Delhi's air quality 'good' for second time this year: CPCB

NEW DELHI: For the second time this year, Delhi's air quality turned 'good' on Saturday, thanks to persistent monsoon that washed away pollutants from the air, according to authorities.

The overall Air Quality Index (AQI) of New Delhi was recorded at 48, which falls under the "good" category, as per data from the Central Pollution Control Board (CPCB).

An official of the Board attributed the improvement in air quality to incessant rains that have washed away pollutants from the air.

An AQI in the range of 0-50 is considered 'bood', while that within 51-100 is 'satisfactory', 101-200 'moderate', 201-300 'poor', 301-400 'very poor' and 401-500 'severe'.

The PM10 level (presence of particulate matter with diameter less than 10 mm) was recorded as 'good' at 46 in Delhi and Delhi-NCR.

The PM2.5 level (presence of particulate matter with diameter less than 2.5 mm) was 23 in Delhi-NCR and 22 in Delhi on Friday, according to the CPCB data.

This is the second time this year that the quality of air fell in the 'good' category.

Earlier, on July 28, onset of monsoon in Delhi had cleansed the air, bringing it in the 'good' category.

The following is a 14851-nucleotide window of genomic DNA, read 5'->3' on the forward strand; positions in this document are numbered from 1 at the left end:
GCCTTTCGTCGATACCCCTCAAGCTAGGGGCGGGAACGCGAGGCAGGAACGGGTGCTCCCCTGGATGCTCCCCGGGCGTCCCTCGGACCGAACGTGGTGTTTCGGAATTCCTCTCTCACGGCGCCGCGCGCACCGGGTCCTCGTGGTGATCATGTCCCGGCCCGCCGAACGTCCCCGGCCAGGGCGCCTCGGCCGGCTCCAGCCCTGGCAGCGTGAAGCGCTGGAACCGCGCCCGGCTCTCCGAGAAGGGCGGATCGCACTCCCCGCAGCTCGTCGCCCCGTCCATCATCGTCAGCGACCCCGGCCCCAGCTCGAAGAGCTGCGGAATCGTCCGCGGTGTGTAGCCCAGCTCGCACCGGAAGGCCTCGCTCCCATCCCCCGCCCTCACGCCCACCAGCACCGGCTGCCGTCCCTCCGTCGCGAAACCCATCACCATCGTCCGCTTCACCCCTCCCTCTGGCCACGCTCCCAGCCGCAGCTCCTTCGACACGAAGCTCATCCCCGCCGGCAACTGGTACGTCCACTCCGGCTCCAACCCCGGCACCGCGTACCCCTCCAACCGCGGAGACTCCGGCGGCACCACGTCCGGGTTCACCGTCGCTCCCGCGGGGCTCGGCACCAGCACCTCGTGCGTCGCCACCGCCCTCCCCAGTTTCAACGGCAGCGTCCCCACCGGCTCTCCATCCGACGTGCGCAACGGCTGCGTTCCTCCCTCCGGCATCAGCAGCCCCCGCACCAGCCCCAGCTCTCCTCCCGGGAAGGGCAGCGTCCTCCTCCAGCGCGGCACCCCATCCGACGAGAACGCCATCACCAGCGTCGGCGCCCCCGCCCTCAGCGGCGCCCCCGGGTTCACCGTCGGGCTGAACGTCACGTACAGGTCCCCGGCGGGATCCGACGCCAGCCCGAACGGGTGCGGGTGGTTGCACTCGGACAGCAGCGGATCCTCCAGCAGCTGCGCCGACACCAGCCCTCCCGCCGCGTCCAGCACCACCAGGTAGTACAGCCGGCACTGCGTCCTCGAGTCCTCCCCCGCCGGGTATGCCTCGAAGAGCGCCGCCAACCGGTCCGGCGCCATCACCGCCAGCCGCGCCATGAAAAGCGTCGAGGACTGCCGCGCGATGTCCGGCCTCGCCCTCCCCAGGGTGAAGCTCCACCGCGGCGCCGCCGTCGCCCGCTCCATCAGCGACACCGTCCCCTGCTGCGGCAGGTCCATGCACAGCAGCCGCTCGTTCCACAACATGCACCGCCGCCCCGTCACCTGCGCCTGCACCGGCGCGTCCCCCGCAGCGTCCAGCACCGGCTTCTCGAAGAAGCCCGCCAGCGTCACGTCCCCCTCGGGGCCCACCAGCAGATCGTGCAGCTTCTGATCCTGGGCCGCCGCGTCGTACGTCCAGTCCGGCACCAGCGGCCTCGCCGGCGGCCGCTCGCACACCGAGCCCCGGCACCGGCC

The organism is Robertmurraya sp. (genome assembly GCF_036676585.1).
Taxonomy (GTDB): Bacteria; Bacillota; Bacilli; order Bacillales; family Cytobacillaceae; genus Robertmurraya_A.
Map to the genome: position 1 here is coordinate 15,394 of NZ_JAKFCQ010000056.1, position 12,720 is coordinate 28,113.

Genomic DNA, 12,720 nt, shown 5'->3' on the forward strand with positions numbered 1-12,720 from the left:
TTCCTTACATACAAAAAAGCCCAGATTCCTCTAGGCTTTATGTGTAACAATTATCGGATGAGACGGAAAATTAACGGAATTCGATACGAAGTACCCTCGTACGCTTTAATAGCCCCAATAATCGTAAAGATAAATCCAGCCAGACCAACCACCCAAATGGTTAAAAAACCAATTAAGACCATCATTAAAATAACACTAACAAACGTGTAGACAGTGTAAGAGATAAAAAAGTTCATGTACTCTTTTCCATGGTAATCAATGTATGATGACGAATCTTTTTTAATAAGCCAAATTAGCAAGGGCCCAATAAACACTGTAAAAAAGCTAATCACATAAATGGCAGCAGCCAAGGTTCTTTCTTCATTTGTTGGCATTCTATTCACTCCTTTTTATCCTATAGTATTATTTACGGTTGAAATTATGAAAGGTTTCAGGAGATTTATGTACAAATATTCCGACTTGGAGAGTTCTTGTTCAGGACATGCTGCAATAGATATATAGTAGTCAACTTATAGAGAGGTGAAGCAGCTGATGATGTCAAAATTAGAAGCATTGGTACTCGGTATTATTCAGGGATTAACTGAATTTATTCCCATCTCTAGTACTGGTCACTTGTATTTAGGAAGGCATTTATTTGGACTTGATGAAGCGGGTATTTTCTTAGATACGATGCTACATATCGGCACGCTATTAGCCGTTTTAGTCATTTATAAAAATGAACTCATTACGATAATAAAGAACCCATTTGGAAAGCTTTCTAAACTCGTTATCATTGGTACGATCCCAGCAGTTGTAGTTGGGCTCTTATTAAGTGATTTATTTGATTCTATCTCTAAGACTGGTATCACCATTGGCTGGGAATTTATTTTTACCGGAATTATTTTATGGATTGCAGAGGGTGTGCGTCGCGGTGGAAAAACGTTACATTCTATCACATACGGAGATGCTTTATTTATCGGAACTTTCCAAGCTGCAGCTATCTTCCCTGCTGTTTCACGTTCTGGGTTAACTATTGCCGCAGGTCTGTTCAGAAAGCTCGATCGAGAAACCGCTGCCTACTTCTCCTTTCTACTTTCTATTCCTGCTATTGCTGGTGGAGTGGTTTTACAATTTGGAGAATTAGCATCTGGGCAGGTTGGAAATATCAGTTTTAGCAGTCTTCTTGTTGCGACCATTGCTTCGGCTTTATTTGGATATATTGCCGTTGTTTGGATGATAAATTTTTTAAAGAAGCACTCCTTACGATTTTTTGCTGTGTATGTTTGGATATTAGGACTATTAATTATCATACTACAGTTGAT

Meanwhile, with less than three months left before winter arrives in the national Capital and covers the entire city with a blanket of deadly smog, the New Delhi Municipal Council (NDMC) has decided to install more smart poles to keep track of the air quality.

According to a Hindustan Times report, around 47 air pollution monitoring sensors will be installed by September-end.

These air quality sensors have the capability of tracking PM10, PM2.5, NO2, SO2 and CO levels.

They will also help tracking weather and humidity. These air sensors are low-cost and will provide the feed to the NDMC 311 App.

They will be installed near Chanakyapuri, AIIMS and Moti Bagh.

The move comes after a WHO report listed Delhi, Varanasi and 12 other Indian cities among 20 of the world's most polluted cities, in terms of PM2.5 levels in 2016.

The WHO data, released earlier this year, also said that nine out of 10 people in the world breathe air containing high levels of pollutants.

Experts and environment activists had termed the WHO data on most polluted cities in the world as a "wake up call" and a clear indication that air pollution has become a national public health crisis which demands immediate action.

Next Story
Share it